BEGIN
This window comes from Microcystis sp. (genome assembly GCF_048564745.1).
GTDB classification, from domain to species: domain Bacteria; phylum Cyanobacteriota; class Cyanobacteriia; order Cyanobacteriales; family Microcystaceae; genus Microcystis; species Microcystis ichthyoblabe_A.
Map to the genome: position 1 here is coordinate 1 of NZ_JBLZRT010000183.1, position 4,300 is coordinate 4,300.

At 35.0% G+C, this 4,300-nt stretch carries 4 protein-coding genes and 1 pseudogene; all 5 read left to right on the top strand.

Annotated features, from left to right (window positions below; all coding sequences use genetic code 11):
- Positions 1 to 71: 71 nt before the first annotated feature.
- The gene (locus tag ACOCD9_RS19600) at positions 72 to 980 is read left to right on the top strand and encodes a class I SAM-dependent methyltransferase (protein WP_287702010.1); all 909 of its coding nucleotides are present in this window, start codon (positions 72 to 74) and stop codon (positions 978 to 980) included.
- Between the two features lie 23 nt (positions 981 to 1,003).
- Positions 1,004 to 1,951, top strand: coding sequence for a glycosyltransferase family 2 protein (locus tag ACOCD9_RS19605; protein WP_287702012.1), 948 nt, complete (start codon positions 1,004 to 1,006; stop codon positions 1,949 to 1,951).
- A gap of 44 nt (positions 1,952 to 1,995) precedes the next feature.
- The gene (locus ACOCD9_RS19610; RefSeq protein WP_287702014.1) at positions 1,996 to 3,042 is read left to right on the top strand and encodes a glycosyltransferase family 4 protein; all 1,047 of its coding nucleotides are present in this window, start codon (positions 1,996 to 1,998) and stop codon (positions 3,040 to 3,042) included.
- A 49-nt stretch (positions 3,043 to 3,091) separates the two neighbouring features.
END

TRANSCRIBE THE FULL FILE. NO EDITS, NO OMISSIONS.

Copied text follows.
This window comes from Microcystis sp. (genome assembly GCF_048564745.1).
GTDB classification, from domain to species: domain Bacteria; phylum Cyanobacteriota; class Cyanobacteriia; order Cyanobacteriales; family Microcystaceae; genus Microcystis; species Microcystis ichthyoblabe_A.
Map to the genome: position 1 here is coordinate 1 of NZ_JBLZRT010000183.1, position 4,300 is coordinate 4,300.

At 35.0% G+C, this 4,300-nt stretch carries 4 protein-coding genes and 1 pseudogene; all 5 read left to right on the top strand.

Annotated features, from left to right (window positions below; all coding sequences use genetic code 11):
- Positions 1 to 71: 71 nt before the first annotated feature.
- The gene (locus tag ACOCD9_RS19600) at positions 72 to 980 is read left to right on the top strand and encodes a class I SAM-dependent methyltransferase (protein WP_287702010.1); all 909 of its coding nucleotides are present in this window, start codon (positions 72 to 74) and stop codon (positions 978 to 980) included.
- Between the two features lie 23 nt (positions 981 to 1,003).
- Positions 1,004 to 1,951, top strand: coding sequence for a glycosyltransferase family 2 protein (locus tag ACOCD9_RS19605; protein WP_287702012.1), 948 nt, complete (start codon positions 1,004 to 1,006; stop codon positions 1,949 to 1,951).
- A gap of 44 nt (positions 1,952 to 1,995) precedes the next feature.
- The gene (locus ACOCD9_RS19610; RefSeq protein WP_287702014.1) at positions 1,996 to 3,042 is read left to right on the top strand and encodes a glycosyltransferase family 4 protein; all 1,047 of its coding nucleotides are present in this window, start codon (positions 1,996 to 1,998) and stop codon (positions 3,040 to 3,042) included.
- A 49-nt stretch (positions 3,043 to 3,091) separates the two neighbouring features.